Thursday, April 25, 2013

PKD and Drugs

"The first time I took LSD I saw the whole landscape freeze over; nothing but snow and rocks, and it lasted for thousands of years." -PKD, Letters 1977-1979

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"The recreational intake of the author of A Scanner Darkly was a key factor in the visions and delusions he brought to his work" -Philip Purser-Hallard, The drugs did work


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  "Yes, well, we touched on another topic in the interview I had with those people and that was my attitude toward drugs. They said, isn't there an affinity between you and Timothy Leary's attitude toward drugs? And I said, well, actually a scrupulous reading of my novels that deal with drugs such as 3 STIGMATA OF PALMER ELDRITCH, NOW WAIT FOR LAST YEAR, "Faith Of Our Fathers", and A MAZE OF DEATH show the possibility -- again we get into the area of possibility, not certitude -- that there are really just a whole number of things happening in 3 STIGMATA and in NOW WAIT FOR LAST YEAR, The drug is destructive, it's addictive, it's used as a government weapon as a matter of fact."

from From NOW WAIT FOR LAST YEAR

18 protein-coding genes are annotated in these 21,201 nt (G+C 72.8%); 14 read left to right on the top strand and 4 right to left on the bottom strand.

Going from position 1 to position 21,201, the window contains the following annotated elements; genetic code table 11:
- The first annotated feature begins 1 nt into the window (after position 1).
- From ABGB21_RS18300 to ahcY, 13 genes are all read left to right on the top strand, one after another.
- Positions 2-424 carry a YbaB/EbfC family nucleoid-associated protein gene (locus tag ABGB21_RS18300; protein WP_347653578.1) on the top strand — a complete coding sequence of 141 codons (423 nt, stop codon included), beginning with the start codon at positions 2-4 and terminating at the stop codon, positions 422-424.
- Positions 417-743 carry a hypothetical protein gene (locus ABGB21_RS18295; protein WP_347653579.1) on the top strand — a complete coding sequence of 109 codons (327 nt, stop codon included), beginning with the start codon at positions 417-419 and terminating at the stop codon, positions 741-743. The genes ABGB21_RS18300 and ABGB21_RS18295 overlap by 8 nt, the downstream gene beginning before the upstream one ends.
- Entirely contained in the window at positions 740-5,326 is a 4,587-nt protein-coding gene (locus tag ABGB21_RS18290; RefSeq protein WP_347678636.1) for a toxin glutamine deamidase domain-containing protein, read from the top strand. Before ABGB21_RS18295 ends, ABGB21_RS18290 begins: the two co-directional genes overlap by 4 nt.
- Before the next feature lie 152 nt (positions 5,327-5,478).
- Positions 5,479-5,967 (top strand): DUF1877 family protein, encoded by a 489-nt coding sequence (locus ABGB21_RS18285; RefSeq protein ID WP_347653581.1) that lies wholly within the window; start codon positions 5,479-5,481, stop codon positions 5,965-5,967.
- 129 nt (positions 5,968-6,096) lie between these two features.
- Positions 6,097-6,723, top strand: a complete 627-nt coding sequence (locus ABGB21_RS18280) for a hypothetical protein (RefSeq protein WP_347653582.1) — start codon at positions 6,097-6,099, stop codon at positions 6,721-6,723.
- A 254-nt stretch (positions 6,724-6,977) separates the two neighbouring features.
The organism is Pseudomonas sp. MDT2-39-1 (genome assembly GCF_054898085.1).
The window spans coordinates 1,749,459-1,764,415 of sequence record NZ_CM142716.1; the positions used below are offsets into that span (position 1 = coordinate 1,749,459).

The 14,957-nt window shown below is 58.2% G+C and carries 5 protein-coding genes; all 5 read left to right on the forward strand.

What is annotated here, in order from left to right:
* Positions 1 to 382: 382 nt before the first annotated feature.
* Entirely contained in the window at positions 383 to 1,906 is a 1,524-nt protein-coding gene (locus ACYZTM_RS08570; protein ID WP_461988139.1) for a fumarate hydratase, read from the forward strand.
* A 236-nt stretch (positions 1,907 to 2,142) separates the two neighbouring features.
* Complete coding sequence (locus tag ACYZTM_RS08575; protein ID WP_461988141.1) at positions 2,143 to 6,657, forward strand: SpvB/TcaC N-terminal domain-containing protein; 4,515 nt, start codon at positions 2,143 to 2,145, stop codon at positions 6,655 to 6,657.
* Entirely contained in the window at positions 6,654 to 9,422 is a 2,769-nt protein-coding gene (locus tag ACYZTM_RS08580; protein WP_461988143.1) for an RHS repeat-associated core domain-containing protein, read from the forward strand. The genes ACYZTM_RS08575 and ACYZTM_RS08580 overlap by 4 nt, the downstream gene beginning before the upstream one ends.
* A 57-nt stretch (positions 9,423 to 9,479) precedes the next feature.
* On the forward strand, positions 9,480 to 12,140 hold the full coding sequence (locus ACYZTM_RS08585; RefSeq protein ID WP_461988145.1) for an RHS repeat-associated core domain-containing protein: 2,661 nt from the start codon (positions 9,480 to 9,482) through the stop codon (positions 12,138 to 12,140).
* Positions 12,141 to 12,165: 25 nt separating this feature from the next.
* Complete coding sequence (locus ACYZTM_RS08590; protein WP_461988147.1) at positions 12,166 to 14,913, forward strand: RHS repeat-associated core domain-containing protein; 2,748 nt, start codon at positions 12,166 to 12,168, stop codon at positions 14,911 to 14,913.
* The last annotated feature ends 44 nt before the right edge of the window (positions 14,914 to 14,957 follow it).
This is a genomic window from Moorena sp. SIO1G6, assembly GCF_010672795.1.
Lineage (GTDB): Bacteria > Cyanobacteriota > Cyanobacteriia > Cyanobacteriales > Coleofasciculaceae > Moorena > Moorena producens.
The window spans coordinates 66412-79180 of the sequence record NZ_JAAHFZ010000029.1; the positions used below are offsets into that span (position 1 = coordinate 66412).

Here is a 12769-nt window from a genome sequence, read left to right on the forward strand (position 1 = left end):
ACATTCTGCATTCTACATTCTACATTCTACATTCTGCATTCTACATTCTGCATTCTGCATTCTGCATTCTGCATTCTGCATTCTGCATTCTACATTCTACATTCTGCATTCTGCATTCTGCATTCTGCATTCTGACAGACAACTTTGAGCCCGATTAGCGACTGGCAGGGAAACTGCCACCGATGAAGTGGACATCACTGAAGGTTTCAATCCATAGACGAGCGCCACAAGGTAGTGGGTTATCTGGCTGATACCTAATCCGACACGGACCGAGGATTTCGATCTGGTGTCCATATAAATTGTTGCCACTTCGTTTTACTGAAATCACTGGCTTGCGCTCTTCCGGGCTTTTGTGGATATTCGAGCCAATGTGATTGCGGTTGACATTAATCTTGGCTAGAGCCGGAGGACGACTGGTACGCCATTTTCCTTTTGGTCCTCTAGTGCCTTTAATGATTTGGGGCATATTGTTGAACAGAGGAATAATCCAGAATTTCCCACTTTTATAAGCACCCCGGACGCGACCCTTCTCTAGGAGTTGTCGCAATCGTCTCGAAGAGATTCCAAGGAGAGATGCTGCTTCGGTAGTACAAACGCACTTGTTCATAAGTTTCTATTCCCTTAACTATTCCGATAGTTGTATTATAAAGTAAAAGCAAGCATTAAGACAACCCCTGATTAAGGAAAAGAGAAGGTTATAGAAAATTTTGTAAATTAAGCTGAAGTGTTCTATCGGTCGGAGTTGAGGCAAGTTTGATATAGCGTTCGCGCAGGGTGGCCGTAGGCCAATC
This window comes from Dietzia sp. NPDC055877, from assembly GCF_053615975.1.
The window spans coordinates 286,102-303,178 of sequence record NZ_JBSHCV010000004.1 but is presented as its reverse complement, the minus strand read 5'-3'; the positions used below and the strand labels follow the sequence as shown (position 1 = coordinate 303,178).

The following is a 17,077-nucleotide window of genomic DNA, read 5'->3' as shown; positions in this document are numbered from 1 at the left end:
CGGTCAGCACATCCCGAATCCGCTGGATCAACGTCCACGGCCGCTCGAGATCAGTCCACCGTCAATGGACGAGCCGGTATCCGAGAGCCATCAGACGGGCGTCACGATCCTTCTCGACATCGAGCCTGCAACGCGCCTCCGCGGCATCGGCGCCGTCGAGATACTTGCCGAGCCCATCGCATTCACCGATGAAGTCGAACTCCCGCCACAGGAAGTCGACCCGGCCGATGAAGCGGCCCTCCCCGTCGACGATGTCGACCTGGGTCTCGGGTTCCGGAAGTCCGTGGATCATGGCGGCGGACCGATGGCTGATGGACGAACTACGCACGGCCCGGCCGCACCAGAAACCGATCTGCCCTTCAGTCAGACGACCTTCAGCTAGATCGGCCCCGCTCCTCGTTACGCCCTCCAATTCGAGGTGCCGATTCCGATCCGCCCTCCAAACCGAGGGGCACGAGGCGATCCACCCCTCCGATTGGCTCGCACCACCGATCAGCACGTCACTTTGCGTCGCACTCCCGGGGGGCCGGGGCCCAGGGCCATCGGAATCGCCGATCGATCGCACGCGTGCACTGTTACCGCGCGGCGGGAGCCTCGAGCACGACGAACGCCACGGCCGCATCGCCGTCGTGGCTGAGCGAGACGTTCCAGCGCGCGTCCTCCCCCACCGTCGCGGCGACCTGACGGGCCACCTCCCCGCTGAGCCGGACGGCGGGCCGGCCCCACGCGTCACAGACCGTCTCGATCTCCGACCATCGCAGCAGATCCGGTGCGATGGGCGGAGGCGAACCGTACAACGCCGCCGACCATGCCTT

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    … The Palmer Eldritch novel came out of an actual mystical experience, lasting almost a month, in which I saw the face of evil hovering over the landscape, and the three stigmata were aspects of him that I saw – I mean, objectively, literally – in particular the slotted, empty eyes. It was a true trip before I had seen any LSD, much less taken any. In an effort to help myself I became a convert to the Anglo-Catholic church, but their teachings do not include that of a real, active, evil power who has control – or near control – of the earth we live on. I even took the rite of unction, but it didn’t help, and I wandered away from the church. The point is this: if a person’s idios kosmos begins to break down, he is exposed to the archetypal or transcendental forces of the koinos kosmos, and if the time comes that he lives only in the koinos kosmos he is exposed to powers too great for him to handle (this part of the theory isopposite to Jung’s theory that each of us needs subjective constructs – such as space and time – as a framework structuring "reality"). In other words, we must have our idios kosmos to stay sane; reality has to filter through, carefully controlled by the mechanisms by which our brains operate. We can’t handle it directly, and I think that this was what was occurring when I saw Palmer Eldritch lingering, day after day, over the horizon. Something should have stood between me and it – and the Anglo-Catholic Church wasn’t enough (neither was psychiatry, needless to say). My first LSD experience, by the way, confirmed my vision of Palmer Eldritch; I found myself in the hell-world, and it took almost two thousand (subjective) years for me to crawl up out of it.